Stress response pathways

Stress response pathways, such as the general stress response pathway, play important roles in bacterial virulence. In the model Gram-negative bacterium, Escherichia coli the general stress response pathway is regulated by the transcription factor, SigmaS. The activity of which, is controlled not only at the transcriptional and translational level but also at the level of protein stability. Under normal cellular conditions, SigmaS is rapidly degraded by the protease ClpXP, but only in the presence of the adaptor protein RssB. Interestingly, the activity of RssB is regulated not only by phosphorylation, but also by several "stress inducible" proteins (e.g. IraD, which responds to DNA damage) known as anti-adaptors.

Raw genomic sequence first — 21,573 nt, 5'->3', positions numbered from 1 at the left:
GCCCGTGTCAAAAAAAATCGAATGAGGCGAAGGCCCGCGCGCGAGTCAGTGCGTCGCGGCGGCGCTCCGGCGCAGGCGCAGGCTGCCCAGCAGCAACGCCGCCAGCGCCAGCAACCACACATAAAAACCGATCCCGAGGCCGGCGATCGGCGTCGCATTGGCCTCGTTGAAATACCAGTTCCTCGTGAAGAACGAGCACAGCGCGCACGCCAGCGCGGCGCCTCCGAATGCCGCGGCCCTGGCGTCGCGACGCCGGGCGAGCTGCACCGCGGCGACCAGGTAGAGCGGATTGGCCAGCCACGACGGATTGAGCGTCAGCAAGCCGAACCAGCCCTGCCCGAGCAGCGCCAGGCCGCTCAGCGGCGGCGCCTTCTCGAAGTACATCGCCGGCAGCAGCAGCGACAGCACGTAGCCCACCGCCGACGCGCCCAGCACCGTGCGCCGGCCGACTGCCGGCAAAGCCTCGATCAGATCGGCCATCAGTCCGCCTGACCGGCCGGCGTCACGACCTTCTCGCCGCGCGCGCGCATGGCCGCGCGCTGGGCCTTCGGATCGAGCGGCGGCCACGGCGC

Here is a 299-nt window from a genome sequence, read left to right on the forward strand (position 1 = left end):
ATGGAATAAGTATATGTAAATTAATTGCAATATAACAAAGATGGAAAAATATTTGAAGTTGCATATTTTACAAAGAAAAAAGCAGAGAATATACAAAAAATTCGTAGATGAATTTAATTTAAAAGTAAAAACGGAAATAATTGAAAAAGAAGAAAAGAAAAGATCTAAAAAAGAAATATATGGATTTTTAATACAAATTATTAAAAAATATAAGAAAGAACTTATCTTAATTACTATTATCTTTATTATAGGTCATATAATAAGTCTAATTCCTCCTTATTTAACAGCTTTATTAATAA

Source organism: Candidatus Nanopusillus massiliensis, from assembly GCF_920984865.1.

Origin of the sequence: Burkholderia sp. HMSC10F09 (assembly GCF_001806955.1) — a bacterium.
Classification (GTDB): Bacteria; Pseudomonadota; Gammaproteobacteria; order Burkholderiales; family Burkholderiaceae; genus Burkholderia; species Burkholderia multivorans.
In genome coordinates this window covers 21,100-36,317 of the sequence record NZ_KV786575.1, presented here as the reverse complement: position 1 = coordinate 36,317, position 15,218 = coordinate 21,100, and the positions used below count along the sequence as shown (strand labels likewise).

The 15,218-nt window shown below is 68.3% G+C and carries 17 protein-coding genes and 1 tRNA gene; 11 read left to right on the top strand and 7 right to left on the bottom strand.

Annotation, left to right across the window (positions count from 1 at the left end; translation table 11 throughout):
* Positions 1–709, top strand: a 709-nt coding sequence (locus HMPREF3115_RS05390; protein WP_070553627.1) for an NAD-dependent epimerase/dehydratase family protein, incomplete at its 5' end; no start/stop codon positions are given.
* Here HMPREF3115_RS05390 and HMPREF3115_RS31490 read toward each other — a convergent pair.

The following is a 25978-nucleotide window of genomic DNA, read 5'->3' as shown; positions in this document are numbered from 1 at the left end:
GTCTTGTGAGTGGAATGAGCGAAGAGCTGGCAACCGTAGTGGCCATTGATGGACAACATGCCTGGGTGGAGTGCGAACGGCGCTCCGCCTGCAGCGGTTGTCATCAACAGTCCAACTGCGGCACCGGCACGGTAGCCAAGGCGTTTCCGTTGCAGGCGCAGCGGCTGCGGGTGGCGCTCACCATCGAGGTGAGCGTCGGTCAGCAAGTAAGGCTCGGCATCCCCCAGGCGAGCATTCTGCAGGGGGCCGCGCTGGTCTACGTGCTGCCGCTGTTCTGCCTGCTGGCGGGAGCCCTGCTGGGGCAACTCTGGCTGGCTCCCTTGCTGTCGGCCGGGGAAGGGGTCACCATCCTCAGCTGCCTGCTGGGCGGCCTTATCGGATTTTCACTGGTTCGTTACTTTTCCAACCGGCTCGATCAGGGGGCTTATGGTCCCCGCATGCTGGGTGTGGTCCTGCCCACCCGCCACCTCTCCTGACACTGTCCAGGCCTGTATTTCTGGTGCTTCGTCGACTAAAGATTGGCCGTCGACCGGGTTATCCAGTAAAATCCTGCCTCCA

Currently, we are dissecting the molecular details of the interaction between SigmaS and RssB, and its delivery to ClpXP. We are also interested in the mechanism of inhibition of the various different anti-adaptor proteins. Developing a detailed understanding of these interactions could provide the opportunity to develop novel antibiotics against pathogenic bacteria.

Our group is also interested in the role of several related mitochondrial proteases (LONM, ClpXP and m-AAA) and how these proteins contribute to stress response pathways in humans, such as the mitochondrial unfolded protein response. These projects are performed in collaboration with Dr Kaye Truscott.